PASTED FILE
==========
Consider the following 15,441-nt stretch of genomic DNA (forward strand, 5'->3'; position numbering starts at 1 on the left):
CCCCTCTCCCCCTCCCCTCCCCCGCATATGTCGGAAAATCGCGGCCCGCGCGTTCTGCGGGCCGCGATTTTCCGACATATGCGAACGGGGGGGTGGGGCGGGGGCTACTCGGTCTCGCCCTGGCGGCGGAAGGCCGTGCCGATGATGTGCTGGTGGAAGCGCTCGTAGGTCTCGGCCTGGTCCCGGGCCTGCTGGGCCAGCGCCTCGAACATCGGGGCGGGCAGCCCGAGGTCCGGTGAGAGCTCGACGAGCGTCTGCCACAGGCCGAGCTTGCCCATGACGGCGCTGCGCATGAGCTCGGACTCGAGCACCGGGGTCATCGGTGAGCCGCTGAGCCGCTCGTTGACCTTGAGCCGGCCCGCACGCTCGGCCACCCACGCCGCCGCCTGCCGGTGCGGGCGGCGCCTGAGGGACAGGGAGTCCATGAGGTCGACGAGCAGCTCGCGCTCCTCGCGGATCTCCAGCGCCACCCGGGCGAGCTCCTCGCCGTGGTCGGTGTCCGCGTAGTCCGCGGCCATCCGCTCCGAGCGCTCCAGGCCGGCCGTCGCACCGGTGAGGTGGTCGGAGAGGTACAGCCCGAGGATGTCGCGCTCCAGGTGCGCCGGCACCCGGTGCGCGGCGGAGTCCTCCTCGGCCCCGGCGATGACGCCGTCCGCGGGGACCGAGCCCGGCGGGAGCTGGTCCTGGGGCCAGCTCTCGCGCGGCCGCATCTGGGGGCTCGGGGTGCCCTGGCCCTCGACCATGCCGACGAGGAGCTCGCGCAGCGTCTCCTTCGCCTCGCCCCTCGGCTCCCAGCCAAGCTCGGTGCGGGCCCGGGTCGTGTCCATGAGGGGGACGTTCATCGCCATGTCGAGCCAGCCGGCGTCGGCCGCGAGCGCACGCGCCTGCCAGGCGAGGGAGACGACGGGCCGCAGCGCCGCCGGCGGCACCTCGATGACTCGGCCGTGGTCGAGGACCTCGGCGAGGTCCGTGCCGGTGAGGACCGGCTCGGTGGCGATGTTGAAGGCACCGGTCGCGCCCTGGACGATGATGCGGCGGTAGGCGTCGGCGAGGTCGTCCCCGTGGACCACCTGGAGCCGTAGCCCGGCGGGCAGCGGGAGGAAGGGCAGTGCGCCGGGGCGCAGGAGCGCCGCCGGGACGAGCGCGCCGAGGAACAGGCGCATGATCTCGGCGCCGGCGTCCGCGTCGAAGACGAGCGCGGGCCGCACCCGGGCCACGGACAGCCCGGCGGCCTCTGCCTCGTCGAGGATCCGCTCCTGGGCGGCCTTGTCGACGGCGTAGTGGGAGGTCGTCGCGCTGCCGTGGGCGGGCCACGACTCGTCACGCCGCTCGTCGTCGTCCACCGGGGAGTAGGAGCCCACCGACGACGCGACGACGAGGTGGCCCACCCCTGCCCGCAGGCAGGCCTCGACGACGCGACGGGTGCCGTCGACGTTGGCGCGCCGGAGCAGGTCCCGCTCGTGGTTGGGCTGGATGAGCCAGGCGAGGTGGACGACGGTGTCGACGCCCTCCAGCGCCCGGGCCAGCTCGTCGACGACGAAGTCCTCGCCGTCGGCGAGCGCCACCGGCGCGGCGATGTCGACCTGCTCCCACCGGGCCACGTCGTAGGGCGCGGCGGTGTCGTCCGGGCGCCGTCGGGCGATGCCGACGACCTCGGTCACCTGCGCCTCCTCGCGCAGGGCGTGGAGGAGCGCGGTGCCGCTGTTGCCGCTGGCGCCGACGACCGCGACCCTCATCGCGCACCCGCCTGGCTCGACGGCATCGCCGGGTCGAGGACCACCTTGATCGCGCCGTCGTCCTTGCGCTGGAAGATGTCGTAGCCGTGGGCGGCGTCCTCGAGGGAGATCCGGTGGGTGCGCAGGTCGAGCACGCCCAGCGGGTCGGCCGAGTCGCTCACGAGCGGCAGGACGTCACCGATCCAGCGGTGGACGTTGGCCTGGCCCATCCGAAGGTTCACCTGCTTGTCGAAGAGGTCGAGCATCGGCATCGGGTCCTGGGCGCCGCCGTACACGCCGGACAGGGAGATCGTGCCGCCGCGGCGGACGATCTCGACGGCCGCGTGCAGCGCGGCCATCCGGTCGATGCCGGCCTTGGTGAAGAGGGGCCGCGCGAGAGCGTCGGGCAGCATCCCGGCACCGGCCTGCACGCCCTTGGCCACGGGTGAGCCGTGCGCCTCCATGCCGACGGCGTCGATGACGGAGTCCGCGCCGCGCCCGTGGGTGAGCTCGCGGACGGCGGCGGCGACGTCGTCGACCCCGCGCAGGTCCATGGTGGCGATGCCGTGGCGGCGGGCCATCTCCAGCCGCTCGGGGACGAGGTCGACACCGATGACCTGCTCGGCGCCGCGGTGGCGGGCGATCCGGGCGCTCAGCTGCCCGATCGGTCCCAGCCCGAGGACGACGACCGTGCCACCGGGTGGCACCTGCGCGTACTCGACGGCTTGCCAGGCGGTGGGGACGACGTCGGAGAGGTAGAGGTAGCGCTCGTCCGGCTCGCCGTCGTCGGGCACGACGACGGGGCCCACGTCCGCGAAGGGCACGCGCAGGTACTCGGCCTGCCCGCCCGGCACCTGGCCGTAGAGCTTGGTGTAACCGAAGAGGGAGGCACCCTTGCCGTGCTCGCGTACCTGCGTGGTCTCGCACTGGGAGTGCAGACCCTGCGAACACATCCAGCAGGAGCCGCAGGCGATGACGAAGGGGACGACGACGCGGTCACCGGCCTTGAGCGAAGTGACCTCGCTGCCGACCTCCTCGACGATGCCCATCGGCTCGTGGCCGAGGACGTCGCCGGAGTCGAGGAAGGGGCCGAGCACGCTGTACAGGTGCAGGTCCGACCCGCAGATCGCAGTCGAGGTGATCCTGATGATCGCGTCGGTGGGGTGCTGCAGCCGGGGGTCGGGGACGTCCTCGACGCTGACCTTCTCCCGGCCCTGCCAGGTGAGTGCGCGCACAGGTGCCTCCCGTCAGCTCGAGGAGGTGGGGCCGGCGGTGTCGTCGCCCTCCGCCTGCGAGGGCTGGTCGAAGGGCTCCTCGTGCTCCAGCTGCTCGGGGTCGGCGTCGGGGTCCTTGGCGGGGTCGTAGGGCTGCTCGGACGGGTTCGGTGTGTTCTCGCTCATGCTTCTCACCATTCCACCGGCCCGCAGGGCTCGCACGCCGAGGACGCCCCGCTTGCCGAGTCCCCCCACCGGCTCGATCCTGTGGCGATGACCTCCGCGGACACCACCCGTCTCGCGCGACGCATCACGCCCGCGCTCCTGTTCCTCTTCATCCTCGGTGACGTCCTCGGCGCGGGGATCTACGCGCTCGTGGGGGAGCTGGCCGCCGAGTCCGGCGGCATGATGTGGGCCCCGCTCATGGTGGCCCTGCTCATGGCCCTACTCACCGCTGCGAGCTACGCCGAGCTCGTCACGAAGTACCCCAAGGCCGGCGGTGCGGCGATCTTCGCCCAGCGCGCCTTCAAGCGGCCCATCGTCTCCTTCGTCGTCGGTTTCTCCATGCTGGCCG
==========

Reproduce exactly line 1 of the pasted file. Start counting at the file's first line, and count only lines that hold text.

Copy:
Consider the following 15,441-nt stretch of genomic DNA (forward strand, 5'->3'; position numbering starts at 1 on the left):